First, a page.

On reflection, it's not too hard to understand why they go along with the scam.  Deep in their heart-of-hearts, they know they are defending judicial usurpation of legislative and executive power, a crime against the Constitution.  However, from their perspective, the alternative would be even worse.  Adhering to the plain truth would be tantamount to admitting that the U. S. Supreme Court is a criminal enterprise.  God only knows what terrible changes would follow if the public got wise to that.


A key element in the evolving Constitution scam is the legal principle of "stare decisis," which we inherited from English common law.  According to Black's Law Dictionary, stare decisis (a Latin term) means "to abide by, or adhere to, already decided cases."  Most of the time judges follow, or at least pretend to follow, earlier precedents in their decisions.  In doing this, they embrace the teaching of Niccolo Machiavelli, author of The Prince, a well known early Sixteenth Century handbook for results oriented politicians.  Machiavelli advised his students to avoid backing off from bad decisions: ". . . a prince is contemptible when he is counted . . . inconstant . . . and . . . irresolute; and of this he ought to be as careful as of a rock in the sea."

Supreme Court justices, therefore, usually follow the rule of stare decisis, confirming earlier decisions they know to be wrong.  As a result, our Constitution is being gradually replaced by an imposter.


Let's all agree that we need a "living Constitution" which "evolves" to meet the needs of changing times.  We've been presented with two mechanisms of evolution, a legitimate one that is mandated by the Constitution itself in Article V, and a fraudulent one that was developed by our legal aristocracy.  In this section we'll see if either mechanism is consistent with the theory of evolution [3].

The theory depends on two key ideas, "random mutations" and "natural selection. " Mutations are genetic accidents; the theory of evolution holds that the mutations occur randomly, that is purely by chance.  "Natural selection" is just another way of saying the survival of the fittest.  The environment automatically selects for survival those mutations best suited to survive and thrive in it.  After many generations, descendants of the more "fit" mutants exist in great numbers and the less "fit" members of their ancestral species have died out.  Operating over very long times, these processes can bring about dramatic changes.  For example, some life scientists believe that modern birds evolved from dinosaurs [4].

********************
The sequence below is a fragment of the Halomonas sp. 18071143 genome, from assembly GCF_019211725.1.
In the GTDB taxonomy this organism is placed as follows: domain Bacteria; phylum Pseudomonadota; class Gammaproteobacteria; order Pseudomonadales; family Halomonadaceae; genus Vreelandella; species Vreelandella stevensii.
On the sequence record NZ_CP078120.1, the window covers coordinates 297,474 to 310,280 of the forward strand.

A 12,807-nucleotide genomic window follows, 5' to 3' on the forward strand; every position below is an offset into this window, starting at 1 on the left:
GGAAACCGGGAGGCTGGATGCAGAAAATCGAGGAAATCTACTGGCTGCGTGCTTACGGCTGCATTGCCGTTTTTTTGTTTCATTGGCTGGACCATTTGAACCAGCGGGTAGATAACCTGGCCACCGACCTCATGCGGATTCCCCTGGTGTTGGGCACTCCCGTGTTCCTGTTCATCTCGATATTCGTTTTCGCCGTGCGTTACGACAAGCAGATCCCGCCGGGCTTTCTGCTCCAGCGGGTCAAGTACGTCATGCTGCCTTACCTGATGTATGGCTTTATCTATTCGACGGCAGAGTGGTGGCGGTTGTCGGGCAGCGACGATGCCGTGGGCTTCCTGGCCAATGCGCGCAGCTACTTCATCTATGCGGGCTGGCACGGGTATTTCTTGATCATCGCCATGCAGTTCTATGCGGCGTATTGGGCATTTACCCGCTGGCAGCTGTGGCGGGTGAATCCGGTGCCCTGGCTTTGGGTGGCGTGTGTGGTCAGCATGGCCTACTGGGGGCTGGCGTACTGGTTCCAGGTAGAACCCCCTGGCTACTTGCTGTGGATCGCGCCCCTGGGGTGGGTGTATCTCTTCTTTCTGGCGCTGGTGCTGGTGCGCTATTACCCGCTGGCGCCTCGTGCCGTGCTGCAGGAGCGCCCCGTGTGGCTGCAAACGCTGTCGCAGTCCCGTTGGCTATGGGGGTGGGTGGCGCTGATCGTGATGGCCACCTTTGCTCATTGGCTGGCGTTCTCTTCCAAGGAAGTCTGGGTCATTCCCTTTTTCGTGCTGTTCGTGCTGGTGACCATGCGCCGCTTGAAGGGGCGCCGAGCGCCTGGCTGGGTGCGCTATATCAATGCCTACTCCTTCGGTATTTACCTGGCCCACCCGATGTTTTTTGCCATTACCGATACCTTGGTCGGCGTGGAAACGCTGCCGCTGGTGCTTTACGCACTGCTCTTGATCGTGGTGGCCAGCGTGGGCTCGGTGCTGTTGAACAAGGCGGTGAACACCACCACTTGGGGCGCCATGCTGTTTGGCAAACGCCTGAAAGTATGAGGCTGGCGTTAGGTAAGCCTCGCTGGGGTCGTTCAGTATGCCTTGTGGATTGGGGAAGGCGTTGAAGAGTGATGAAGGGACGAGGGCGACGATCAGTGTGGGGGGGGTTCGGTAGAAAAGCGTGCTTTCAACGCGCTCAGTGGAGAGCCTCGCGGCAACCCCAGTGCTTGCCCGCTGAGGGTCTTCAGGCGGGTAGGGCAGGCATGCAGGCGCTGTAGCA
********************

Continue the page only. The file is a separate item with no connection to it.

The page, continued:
The theory of evolution seems to be an apt metaphor to describe the legitimate (Article V) approach to evolving our Constitution.  In a large, diverse republic with many states numerous policy ideas for reform and adaptation occur randomly each year.  Most of them are not good enough to justify amending our fundamental law.  Occasionally, the political environment (a consensus of "We the People" which persists for years) selects a new idea for incorporation in the Constitution, displacing some old ideas in the process.  It's happened twenty-seven times since the dawn of the Republic.

On the other hand, the process by which judges "evolve" our Constitution is not at all consistent with the theory of "evolution;" there are two key points of contradiction.  First, the mutations born in the Supreme Court are not "random."  A special interest group conceives a scheme to amend our Constitution without obtaining the consent of "We the People."  The group's lawyers take the scheme to the U. S. Supreme Court.  For various reasons, a majority of the nine lawyer-politicians on the Court like the scheme.  Corrupted by their partisan biases, they hand down a decision that defies the plain meaning of the constitutional passages they invoke to support it.  That sums up the first difference.  Five or more justices midwife the birth of a mutant whose origins are not "random."  It issues forth from a conspiracy.

The second point of contradiction has to do with the selection process.  Mutants born in the Supreme Court do not have to survive any meaningful test of "fitness."  The Court's policy of following the principle of stare decisis nurtures and protects them all.  This kind of evolution kills off perfectly good members of our living Constitution and replaces them with a menagerie of freaks.  Songbirds disappear and are replaced by big ugly lizards.


1.  See, for example, the books by Raoul Berger and Robert Bork.

2.  Machiavelli wrote The Prince in 1513.  The quotation above is from its Chapter XIX in the 1889 translation by Henry Morley.  The observation that the Supreme Court follows the teachings of Machiavelli is a recurring theme in The Temple of Karnak: How Rogue Judges Have Been Strangling Your Democracy.

3.  Alexis De Tocqueville wrote in his 1835 classic, Democracy in America that in large measure America was actually ruled by an "aristocracy" of lawyers.  De Tocqueville was ahead of his time.

4.  See, for example, "Feathered Dinosaur Ruffles Paleontology," USN&WR, July 6, 1998, page 62, an article by Laura Tangley.  Our description of the theory of evolution is from the National Academy publication by Kennedy and others.  See the Bibliography.


For publication information on works cited, check the Bibliography


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This article is excerpted from material in Chapter 11 of Grand Larceny: An Unexpurgated History of the Supreme Court.  It also cantains material from The Temple of Karnak: How Rogue Judges Have Been Strangling Your Democracy.


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D. J. Connolly